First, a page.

Business sector of a real estate

With the development of private property ownership, real estate has become a major area of business, commonly referred to as commercial real estate. Purchasing real estate requires a significant investment, and each parcel of land has unique characteristics, so the real estate industry has evolved into several distinct fields. Specialists are often called on to valuate real estate and facilitate transactions. Some kinds of real estate businesses include:

Appraisal: Professional valuation services
Brokerages: A mediator who charges a fee to facilitate a real estate transaction between the two parties.
Development: Improving land for use by adding or replacing buildings
Net leasing
Property management: Managing a property for its owner(s)
Real estate marketing: Managing the sales side of the property business
Real estate investing: Managing the investment of real estate
Relocation services: Relocating people or business to a different country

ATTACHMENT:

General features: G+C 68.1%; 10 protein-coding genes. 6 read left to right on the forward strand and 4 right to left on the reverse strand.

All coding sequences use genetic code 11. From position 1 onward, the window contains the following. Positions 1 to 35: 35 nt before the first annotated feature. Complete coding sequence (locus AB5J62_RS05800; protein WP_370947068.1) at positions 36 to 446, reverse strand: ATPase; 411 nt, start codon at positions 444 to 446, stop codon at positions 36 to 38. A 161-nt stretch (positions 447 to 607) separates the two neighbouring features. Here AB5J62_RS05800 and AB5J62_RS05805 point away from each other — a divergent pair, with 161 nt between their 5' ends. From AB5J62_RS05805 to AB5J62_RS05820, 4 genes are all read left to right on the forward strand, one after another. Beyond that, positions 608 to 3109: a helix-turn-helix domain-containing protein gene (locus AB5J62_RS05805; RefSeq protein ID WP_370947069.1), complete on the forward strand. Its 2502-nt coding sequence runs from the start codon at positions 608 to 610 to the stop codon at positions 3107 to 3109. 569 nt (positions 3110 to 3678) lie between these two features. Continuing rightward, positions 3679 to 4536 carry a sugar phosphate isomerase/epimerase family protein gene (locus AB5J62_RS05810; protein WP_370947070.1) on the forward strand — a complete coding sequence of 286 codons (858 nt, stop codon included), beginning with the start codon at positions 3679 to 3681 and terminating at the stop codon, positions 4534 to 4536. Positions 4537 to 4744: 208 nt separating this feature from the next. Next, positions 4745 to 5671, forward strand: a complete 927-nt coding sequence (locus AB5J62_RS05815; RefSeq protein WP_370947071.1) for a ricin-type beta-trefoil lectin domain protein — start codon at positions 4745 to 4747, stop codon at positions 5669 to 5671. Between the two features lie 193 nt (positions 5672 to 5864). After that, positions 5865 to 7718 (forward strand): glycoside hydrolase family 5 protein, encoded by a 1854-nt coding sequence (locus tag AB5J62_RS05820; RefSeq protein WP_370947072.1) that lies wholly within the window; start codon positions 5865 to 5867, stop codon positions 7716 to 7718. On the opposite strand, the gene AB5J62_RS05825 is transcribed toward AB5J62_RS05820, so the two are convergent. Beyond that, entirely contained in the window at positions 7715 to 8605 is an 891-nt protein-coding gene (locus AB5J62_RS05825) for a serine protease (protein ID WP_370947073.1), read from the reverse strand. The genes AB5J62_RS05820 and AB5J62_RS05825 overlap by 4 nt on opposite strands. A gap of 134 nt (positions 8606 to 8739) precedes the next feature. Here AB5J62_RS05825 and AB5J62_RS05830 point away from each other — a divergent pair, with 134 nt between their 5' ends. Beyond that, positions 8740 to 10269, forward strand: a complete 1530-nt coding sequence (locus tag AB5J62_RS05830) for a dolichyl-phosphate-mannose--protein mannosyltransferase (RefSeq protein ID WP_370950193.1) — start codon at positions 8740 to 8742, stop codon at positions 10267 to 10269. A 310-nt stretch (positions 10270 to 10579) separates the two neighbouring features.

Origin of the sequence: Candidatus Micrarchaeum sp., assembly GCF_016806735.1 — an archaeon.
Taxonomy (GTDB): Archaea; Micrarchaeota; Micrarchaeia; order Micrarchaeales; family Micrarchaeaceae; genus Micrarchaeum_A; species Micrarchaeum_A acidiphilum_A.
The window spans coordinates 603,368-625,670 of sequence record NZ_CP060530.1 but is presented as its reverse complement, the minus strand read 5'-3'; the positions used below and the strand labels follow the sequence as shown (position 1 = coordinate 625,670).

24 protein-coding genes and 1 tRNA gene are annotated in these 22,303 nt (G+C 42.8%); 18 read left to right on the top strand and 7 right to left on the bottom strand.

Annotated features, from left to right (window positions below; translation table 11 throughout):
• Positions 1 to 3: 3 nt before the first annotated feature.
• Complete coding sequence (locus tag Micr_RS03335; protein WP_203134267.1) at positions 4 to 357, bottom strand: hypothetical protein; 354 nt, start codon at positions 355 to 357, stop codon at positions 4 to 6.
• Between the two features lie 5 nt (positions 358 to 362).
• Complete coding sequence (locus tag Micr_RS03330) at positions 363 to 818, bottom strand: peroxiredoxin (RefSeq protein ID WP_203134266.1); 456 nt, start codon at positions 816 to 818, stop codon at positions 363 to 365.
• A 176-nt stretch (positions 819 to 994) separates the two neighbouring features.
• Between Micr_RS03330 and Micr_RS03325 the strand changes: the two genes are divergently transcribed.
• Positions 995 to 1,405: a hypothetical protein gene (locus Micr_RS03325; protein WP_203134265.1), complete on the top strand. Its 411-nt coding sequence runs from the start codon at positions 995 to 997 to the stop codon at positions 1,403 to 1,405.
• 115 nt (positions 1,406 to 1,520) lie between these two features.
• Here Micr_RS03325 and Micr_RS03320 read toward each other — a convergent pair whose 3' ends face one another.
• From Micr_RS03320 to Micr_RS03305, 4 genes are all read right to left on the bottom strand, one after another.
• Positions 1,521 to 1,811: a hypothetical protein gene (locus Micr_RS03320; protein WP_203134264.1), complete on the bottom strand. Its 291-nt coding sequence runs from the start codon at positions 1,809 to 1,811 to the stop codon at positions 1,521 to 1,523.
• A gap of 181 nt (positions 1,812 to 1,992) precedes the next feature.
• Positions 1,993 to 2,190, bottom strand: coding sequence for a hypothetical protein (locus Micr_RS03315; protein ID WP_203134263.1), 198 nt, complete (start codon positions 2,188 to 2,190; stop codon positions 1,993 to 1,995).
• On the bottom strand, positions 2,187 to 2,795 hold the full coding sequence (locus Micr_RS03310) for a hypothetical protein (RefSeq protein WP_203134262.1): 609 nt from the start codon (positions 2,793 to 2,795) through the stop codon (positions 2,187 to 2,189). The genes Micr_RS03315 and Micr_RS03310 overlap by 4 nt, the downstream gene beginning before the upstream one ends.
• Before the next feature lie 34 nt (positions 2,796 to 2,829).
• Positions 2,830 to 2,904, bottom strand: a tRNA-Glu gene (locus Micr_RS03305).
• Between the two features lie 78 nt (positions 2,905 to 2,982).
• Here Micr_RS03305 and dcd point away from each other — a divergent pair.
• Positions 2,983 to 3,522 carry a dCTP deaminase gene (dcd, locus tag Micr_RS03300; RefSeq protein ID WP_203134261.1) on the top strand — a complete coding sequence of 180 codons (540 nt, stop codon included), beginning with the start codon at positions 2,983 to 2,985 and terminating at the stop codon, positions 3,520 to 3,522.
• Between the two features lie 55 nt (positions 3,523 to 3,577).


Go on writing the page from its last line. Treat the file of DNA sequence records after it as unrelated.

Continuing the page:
Corporate Real Estate: Managing the real estate held by a corporation to support its core business—unlike managing the real estate held by an investor to generate income

Within each field, a business may specialize in a particular type of real estate, such as residential, commercial, or industrial property. In addition, almost all construction business effectively has a connection to real estate.

Professional university-level education in real estate is primarily focused at the graduate level. Focus in towards the commercial real estate sector, primarily real estate development or investment rather than residential real estate sales conducted by a REALTOR.